My students all reacted differently to my wounded finger. The younger ones were sanguine and asked what had happened. “You should be more careful,” they admonished solemnly. The older ones were horrified and said, “Ewww! What is UP with your finger?”

As the weeks passed, checking in on the finger became a pastime for a few of them. Two of my students in particular never failed to ask after the finger. One of them, a nine-year-old, was very concerned about it. The other, an eleventh grader, asked rather brusquely about it each week. Something about the way he asked rubbed me the wrong way one Thursday. “Well I dunno how it is,” I replied. “Let’s take a look.”

“See, there’s all this purple crud underneath, but I don’t know if that’s fresh blood or a dried scab. I’m worried that if it’s a scab it’s kinda festering in there, you know? Like, how’s it gonna fall off if it’s trapped under the nail?”

He looked visibly disgusted.

“If I could just get something in there, like something sharp, for example, I could do a little recon on the situation.”

There was a paper clip on the table.

“Whaddya know, that IS a scab! If I just gently scrape it, here, it kinda comes out in little bloody flakes.”

I had never seen this particular eleventh grader work so intently on his precalculus homework.

“Uh, Emily, I’m finished. With my homework. If you want to check it,” he said.

“Hang on, there, I’m really onto something here. Ahhhhh-HA!”

With that, I excavated the last of the scab.

Problem was, the scab was kind of like glue that was holding the remainder of the nail onto the nail bed. Without the scab, the nail loosened and began to detach from the cuticle up. It also turned white, like the end of the nail that normally overhangs the fingertip, instead of translucent pink, like the quick of a nail is supposed to be. Eventually it got so I could pry up about three-fourths of the nail from the nail bed. But the left-hand quarter of the nail remained stuck. It was still intact and living. The door had struck the finger on the right side only.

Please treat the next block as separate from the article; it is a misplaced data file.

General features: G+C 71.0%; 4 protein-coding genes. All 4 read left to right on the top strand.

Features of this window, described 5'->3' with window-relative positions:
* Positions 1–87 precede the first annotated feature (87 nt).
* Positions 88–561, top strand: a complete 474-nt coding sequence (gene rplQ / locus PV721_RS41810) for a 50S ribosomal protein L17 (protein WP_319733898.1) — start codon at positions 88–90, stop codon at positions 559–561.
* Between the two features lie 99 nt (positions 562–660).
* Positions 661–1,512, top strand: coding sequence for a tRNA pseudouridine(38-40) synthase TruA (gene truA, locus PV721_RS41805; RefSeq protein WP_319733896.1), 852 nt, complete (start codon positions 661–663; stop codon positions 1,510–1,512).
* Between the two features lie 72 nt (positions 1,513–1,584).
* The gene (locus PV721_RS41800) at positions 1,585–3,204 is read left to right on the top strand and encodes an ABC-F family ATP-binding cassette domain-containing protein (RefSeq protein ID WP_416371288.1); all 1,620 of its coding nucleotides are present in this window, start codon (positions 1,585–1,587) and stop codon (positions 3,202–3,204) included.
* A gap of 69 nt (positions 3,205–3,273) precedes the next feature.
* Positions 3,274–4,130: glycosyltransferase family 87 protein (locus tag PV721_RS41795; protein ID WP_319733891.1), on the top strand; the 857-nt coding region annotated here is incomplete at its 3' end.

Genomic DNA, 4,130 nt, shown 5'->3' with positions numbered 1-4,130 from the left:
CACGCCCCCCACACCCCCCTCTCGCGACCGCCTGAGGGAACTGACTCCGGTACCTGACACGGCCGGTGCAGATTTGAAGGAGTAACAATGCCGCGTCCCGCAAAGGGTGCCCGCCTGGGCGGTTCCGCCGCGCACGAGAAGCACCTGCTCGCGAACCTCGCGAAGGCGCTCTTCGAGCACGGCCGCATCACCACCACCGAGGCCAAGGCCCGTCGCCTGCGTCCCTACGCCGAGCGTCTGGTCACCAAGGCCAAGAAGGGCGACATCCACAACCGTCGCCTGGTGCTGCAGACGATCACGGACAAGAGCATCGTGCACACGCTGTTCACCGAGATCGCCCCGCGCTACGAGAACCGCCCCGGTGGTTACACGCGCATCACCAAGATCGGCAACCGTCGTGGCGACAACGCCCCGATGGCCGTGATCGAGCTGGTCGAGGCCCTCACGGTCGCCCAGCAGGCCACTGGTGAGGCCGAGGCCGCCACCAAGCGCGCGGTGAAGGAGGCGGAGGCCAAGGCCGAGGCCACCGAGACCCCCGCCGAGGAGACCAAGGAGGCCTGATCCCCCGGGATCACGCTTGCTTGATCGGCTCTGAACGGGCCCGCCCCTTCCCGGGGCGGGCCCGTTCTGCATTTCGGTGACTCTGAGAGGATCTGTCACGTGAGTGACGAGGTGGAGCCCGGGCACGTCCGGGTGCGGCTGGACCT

So now I’ve removed the dead, loose nail, traumatizing my boyfriend in the process, and the left side remains attached and living right down to the cuticle. It’s a rather deformed looking situation here. The nail bed is exposed and what I think is new nail is growing from the bottom in a big pink lump. The remaining part of the old nail is hanging on from the side, with the white stripe we normally find at the top of our nails is instead oriented vertically and in the middle of the nail. To add to this mess, there is this weird blob of scar tissue leftover from when I broke the same finger playing softball in the tenth grade. I’ve been trying to get at this scar for a decade. Now I finally have the chance to exfoliate it, so my right ring finger has in a sense come full circle.

My mangled finger is a shocking sight. But I think it’s beautiful. After being annoyed with my nail for the past month for turning purple and then falling off, I’ve suddenly realized that my nail made the ultimate sacrifice. It was my nail that absorbed the force of the slamming door and probably allowed me to keep my fingertip. It was my nail that died that my living tissue may live. And now it is my nail is that is regenerating itself just so it can continue to protect and serve. And so I give thanks to the nail that is gone and thanks in advance to the new nail that is coming in. I don’t see it as ugly or gross, but rather a testament to the fact that we can be wounded and we can be new again.